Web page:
• “The Peace That Almost Was: The Forgotten Story of the 1861 Washington Peace Conference and the Final Attempt to Avert the Civil War” by Mark Tooley (Thomas Nelson, July 14)

• “Reagan Remembered” edited by Gilbert Robinson (Beaufort Books, July 20)


• “Civil Resistance Today” by Kurt Schock (Polity, available Tuesday)

• “A Full Life: Reflections at Ninety” by Jimmy Carter (Simon & Schuster, Tuesday)

• “Disposable Futures: The Seduction of Violence in the Age of Spectacle” by Brad Evans and Henry A. Giroux (City Lights Publishers, July 14)

• “On Community Civil Disobedience in the Name of Sustainability: The Community Rights Movement in the United States” by Thomas Linzey and Anneke Campbell (PM Press, July 16)

• “Year One of the Russian Revolution” by Victor Serge, translated by Peter Sedgwick (Haymarket Books, July 21)

Alan Wallace is a Trib Total Media editorial page writer (412-320-7983 or

TribLIVE commenting policy

You are solely responsible for your comments and by using you agree to our Terms of Service.

We moderate comments. Our goal is to provide substantive commentary for a general readership. By screening submissions, we provide a space where readers can share intelligent and informed commentary that enhances the quality of our news and information.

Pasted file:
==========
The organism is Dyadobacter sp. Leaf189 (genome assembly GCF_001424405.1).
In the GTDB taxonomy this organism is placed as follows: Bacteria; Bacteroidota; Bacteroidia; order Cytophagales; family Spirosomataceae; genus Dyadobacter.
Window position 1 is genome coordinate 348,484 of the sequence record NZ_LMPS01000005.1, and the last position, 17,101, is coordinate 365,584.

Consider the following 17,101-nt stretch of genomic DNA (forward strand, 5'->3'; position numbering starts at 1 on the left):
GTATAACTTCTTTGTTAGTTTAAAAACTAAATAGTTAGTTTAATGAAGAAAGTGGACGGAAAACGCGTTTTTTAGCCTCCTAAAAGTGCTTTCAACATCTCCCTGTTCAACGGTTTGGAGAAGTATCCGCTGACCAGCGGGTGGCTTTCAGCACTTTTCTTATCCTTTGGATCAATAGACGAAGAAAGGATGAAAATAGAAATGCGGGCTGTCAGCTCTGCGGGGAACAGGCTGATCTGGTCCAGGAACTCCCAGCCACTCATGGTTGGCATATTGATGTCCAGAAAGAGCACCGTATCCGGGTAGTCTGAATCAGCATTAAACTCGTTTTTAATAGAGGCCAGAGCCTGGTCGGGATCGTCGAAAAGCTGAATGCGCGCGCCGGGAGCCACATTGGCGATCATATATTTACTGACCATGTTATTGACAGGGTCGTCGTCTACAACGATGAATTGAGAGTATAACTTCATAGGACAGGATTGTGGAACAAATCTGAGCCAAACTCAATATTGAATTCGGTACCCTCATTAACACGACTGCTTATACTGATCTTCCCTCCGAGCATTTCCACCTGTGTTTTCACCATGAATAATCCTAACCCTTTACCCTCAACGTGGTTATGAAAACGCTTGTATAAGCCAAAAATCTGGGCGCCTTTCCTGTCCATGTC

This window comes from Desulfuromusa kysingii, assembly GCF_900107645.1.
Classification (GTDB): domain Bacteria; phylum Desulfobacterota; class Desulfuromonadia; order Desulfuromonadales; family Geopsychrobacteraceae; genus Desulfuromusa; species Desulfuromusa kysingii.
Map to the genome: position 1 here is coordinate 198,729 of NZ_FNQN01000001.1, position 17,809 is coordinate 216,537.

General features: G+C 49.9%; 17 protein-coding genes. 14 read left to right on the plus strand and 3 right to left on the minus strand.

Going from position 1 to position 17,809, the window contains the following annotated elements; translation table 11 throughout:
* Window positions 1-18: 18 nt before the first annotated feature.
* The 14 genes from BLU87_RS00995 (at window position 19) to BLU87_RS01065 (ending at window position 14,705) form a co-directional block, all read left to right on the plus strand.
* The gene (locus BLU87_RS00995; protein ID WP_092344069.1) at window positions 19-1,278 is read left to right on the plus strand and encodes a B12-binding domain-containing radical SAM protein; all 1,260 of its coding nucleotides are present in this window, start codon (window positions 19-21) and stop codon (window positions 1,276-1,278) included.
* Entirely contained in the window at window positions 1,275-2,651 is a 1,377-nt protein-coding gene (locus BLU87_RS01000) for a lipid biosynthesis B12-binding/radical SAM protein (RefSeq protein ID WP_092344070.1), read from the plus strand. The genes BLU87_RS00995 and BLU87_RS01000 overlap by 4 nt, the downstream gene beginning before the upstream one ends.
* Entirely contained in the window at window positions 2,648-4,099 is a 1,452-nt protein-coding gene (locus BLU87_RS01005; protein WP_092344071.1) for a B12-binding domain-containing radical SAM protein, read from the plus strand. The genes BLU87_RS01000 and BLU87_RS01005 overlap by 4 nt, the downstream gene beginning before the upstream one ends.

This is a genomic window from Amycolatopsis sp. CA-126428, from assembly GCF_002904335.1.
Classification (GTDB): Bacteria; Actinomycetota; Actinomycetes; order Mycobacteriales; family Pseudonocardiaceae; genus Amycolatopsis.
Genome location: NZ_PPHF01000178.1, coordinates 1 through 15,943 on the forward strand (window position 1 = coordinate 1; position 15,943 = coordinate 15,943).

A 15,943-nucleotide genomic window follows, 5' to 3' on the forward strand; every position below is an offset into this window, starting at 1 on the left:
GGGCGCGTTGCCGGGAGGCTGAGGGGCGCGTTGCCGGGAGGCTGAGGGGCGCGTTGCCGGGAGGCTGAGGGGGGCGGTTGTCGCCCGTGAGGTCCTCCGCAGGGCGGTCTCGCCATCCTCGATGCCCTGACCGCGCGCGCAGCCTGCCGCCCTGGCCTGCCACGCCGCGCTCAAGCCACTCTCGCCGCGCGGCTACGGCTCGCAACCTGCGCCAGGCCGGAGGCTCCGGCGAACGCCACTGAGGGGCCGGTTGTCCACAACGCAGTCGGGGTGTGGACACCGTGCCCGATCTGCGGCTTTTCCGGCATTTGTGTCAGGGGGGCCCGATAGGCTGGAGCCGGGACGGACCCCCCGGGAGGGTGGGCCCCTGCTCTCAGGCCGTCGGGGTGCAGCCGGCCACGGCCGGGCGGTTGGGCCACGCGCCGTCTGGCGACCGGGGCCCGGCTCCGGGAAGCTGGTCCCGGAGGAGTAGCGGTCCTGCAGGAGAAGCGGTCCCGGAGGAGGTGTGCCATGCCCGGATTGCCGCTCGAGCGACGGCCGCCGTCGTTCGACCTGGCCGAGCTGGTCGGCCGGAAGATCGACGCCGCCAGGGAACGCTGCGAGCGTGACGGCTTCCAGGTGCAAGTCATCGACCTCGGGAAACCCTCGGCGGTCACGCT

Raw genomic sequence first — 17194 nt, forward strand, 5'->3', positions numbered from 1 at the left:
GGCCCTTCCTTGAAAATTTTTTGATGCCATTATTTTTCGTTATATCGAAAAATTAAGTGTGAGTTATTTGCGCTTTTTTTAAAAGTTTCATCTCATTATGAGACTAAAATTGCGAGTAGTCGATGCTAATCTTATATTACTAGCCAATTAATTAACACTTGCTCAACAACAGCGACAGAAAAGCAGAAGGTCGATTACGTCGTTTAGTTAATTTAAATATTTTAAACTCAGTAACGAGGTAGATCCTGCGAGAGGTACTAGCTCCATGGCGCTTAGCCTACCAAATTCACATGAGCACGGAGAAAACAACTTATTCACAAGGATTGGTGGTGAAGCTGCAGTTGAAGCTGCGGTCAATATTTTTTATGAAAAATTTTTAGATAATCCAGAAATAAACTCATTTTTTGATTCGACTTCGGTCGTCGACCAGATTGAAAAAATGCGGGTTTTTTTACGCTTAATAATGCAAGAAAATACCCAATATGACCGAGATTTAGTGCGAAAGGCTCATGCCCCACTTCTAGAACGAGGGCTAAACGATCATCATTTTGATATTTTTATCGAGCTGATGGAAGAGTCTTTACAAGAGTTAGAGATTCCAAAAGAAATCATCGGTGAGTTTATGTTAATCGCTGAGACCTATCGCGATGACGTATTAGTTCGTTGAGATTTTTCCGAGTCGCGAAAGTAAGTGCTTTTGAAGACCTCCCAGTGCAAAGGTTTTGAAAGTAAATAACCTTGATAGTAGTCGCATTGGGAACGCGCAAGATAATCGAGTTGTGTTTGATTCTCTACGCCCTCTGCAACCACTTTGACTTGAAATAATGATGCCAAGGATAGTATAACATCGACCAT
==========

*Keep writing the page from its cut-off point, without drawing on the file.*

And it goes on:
While most comments will be posted if they are on-topic and not abusive, moderating decisions are subjective. We will make them as carefully and consistently as we can. Because of the volume of reader comments, we cannot review individual moderation decisions with readers.

We value thoughtful comments representing a range of views that make their point quickly and politely. We make an effort to protect discussions from repeated comments either by the same reader or different readers

We follow the same standards for taste as the daily newspaper. A few things we won't tolerate: personal attacks, obscenity, vulgarity, profanity (including expletives and letters followed by dashes), commercial promotion, impersonations, incoherence, proselytizing and SHOUTING. Don't include URLs to Web sites.

We do not edit comments. They are either approved or deleted. We reserve the right to edit a comment that is quoted or excerpted in an article. In this case, we may fix spelling and punctuation.

We welcome strong opinions and criticism of our work, but we don't want comments to become bogged down with discussions of our policies and we will moderate accordingly.

We appreciate it when readers and people quoted in articles or blog posts point out errors of fact or emphasis and will investigate all assertions. But these suggestions should be sent via e-mail. To avoid distracting other readers, we won't publish comments that suggest a correction. Instead, corrections will be made in a blog post or in an article.

click me